When Beer Breeds Violence, Oktoberfest's Help Center For Women

A waitress at Munich's Oktoberfest
A waitress at Munich's Oktoberfest
Sabine Buchwald

MUNICH — Munich's Oktoberfest has an ugly side. Alexandra Stigger is all too familiar with it but says it's nevertheless a great celebration. Stigger, 29, is a Munich native who grew up attending it every year, and now she works there — not in one of the beer tents but in a service center where the Red Cross, a lost-and-found and the women's support center where Stigger works are housed.

Known as the "security point," the name is meant to speak to foreign visitors who don't know about existing help centers in Munich. First created for the 2003 Oktoberfest, the security point's financing comes from the Munich government and a growing number of sponsors. As a social worker who specializes in trauma therapy, Stigger joined the team in 2012 and now coordinates security point staff and acts as spokeswoman.

Stigger is the schedule planner for the center, where some of the staff are young women majoring in social work. A social worker and five to eight helpers work as teams. More teams are on duty on Fridays and Saturdays than on weekdays.

It's when the tents are full, the beer flowing, when most incidents happen, requiring the point's five qualified social workers and 45 female volunteers to spring into action. These vary from fighting couples, to emotional breakdowns and to women simply being overwhelmed by the hubbub. Women who have lost their handbags are also helped here.

Last year, the service point helped 156 women and girls, which may not sound like a lot in view of Oktoberfest's 6.4 million visitors. Stigger suspects that a great many more women could have used help but didn't know there was any.

When women have too much to drink, lose their money, or their cell phone batteries die, they may suddenly feel very alone amid the mass of revelers. This also applies to men, "but shame tolerance levels are much higher in men than they are in women," Stigger says. Foreign women who may not be able to locate their group or manage to elbow through the crowds to get back to it may be particularly affected. Stigger says many Oktoberfest visitors underestimate the situation, especially first-timers.

"Typical clients at the service point are tourists who haven't yet booked a hotel room in Munich," Stigger says. "This may make the women more vulnerable."

Stigger and her colleagues don't take the attitude that women who need their services are to blame. In fact, "We believe that a woman should be able to walk through the festival naked and not be molested," Stigger says. What an idea, especially given just how uninhibited the atmosphere can be particularly on Saturday nights. But Stigger is dead serious when she repeats that predators are responsible for their behavior, not whatever they consider to be the trigger.

Violence amid revelry

Four women who visited the security point last year had suffered serious sexual assaults. Stigger accompanied one rape victim, a visitor from abroad, to the hospital and stayed with her until it was confirmed that that she could fly home to her family. The service point's main aim is to impart a "feeling of security," Stigger says.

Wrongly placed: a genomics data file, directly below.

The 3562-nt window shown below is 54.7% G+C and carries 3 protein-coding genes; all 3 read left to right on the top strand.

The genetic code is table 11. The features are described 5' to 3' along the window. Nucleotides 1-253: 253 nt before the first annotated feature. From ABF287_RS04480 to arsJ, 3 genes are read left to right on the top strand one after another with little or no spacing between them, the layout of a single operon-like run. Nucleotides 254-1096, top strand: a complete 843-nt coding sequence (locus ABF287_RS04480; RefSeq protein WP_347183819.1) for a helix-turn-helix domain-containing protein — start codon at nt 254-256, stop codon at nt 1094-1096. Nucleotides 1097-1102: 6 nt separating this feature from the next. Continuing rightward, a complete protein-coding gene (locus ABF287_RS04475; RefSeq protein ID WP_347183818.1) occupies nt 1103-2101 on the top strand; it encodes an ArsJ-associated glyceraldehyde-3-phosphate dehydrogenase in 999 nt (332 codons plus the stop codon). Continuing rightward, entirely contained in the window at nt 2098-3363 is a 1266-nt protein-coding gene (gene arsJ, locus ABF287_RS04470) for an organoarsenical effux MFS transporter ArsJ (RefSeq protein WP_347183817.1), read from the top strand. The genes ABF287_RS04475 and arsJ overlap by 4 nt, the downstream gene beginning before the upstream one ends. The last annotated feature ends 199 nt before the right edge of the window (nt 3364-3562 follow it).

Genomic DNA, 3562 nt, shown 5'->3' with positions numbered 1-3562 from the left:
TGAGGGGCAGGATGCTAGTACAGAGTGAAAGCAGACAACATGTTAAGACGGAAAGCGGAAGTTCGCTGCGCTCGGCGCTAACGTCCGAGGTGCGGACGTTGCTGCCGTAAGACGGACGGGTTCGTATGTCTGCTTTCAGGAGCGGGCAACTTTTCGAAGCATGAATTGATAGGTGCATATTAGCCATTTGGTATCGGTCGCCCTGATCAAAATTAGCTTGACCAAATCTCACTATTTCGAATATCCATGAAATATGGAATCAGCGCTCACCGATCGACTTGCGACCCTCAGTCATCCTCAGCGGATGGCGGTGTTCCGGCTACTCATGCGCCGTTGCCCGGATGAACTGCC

Every year they make sure the center is cozy, with armchairs and plants, that there are changes of clothing available, and also something to eat. Just spending some time here is enough for many women to recover their strength. And for some, the opportunity to clear their head, recharge their cell phones and get in touch with their friends is all they need.

Stigger is also concerned for the security of the staffers. Two are usually sent out together when they drive a woman home, to her hotel or the railroad station mission if she has nowhere else to go, for example. This individual treatment is time-intensive, but no one wishes to leave clients to their own devices. If there isn't so much to do, then teams of two go out and patrol the more dangerous areas on the festival grounds.

A grassy hill that is a sled run in winter is one of these places. During Oktoberfest some men try to sleep off their drunkenness here. But it's not a safe place for tired women. Stigger relates how she found one female American soldier here suffering from traumatic memories of her tour of duty, which was apparently awakened by the festival's intense sensory experience. Through gentle questioning, she was able to get the woman back to the present and reoriented, Stigger says.

But right now her main priority is the security point and the "Sichere Wiesn" (Secure Wiesn — Wiesn being another German word for Oktoberfest) campaign that has a free app, "Wiesn Protect." It was downloaded 19,000 times in 2013.

Every year the services become better known and accepted, Stigger says. Women should feel safe knowing help is available if need be, and importantly, that feelings of shame are just not part of the equation.

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Iran-Saudi Arabia Rivalry May Be Set To Ease, Or Get Much Worse

The Saudis may be awaiting the outcome of Iran's nuclear talks with the West, to see whether Tehran will moderate its regional policies, or lash out like never before.